Arctic coastal zones serve as a sensitive filter for terrigenous matter input onto the shelves via river discharge and coastal erosion. This material is further distributed across the Arctic by ocean currents and sea ice. The coastal regions are particularly vulnerable to changes related to recent climate change. We compiled a pan-arctic review that looks into the changing Holocene sources, transport processes and sinks of terrigenous sediment in the Arctic Ocean. Existing paleoceanographic studies demonstrate how climate warming and the disappearance of ice sheets during the early Holocene initiated eustatic sea-level rise that greatly modified the physiography of the Arctic Ocean. Sedimentation rates over the shelves and slopes were much greater during periods of rapid sea-level rise in the early and middle Holocene, due to the relative distance to the terrestrial sediment sources. However, estimates of suspended sediment delivery through major Arctic rivers do not indicate enhanced delivery during this time, thus, suggesting enhanced rates of coastal erosion. The increased supply of terrigenous material to the outer shelves and deep Arctic Ocean in the early and middle Holocene might serve as analogous to forecast changes in the future Arctic.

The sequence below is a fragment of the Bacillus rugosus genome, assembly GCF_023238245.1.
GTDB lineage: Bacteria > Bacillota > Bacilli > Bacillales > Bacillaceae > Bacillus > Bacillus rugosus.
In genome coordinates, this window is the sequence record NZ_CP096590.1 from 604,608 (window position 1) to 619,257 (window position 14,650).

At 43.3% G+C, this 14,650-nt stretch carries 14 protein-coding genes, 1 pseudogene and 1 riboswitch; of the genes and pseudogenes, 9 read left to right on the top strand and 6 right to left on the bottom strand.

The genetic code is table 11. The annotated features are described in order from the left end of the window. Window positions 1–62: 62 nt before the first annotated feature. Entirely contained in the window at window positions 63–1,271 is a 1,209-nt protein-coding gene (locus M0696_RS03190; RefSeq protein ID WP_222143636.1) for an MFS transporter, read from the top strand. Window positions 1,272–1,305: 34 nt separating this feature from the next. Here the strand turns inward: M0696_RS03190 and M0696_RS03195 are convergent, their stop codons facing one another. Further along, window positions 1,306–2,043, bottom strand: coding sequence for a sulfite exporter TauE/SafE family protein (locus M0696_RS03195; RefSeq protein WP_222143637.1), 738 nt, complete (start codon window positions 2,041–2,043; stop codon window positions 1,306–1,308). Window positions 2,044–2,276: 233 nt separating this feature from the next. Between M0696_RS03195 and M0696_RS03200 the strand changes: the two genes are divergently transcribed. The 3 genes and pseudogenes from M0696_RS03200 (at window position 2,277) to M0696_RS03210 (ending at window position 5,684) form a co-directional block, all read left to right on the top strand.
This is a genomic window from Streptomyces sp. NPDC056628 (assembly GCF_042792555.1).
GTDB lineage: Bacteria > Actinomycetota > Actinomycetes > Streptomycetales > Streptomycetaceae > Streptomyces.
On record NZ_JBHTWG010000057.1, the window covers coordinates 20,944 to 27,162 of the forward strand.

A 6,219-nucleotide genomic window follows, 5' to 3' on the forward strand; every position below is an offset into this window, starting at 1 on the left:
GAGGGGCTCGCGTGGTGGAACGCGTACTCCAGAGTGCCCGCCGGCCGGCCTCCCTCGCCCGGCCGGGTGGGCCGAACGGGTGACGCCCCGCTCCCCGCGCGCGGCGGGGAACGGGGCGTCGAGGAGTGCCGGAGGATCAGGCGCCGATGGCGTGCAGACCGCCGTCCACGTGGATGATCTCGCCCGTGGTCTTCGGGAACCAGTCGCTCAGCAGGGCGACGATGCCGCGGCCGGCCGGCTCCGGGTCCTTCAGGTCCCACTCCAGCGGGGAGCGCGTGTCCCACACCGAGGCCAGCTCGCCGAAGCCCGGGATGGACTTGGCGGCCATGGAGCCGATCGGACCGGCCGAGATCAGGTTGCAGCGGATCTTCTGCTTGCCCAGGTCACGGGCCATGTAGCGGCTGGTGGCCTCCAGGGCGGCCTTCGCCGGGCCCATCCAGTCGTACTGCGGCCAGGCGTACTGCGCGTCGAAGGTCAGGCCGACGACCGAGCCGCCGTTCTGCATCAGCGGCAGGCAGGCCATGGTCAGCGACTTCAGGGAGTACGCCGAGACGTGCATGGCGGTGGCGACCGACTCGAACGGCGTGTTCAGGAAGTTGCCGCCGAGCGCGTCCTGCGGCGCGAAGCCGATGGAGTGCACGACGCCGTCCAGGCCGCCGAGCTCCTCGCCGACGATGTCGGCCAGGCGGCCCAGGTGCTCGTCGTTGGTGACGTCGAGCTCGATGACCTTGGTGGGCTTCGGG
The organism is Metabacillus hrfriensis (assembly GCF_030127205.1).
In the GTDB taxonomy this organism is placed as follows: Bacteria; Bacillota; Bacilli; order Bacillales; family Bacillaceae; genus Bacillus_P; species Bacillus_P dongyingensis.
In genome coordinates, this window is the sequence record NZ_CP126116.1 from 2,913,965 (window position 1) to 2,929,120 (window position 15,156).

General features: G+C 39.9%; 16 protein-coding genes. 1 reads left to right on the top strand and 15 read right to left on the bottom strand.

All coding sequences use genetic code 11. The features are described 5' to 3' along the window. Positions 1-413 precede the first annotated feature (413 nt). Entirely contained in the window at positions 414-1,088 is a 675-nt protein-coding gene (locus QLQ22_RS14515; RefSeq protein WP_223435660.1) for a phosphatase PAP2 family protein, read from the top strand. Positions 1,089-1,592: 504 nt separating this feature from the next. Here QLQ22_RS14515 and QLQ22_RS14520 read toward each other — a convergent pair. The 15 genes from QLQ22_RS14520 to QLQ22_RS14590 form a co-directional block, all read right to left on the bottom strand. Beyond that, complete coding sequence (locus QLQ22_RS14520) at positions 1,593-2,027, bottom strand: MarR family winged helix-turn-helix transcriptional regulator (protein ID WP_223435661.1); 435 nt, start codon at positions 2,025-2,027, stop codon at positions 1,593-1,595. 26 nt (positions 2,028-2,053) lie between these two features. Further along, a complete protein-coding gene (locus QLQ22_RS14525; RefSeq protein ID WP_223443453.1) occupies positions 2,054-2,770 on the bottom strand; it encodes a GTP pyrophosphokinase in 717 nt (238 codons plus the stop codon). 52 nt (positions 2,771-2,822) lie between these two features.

AWI Organizations > Geosciences > Junior Research Group: COPER
Helmholtz Research Programs > PACES II (2014-2018) > TOPIC 3: The earth system from a polar perspective > WP 3.1: Circumpolar climate variability and global teleconnections at seasonal to orbital time scales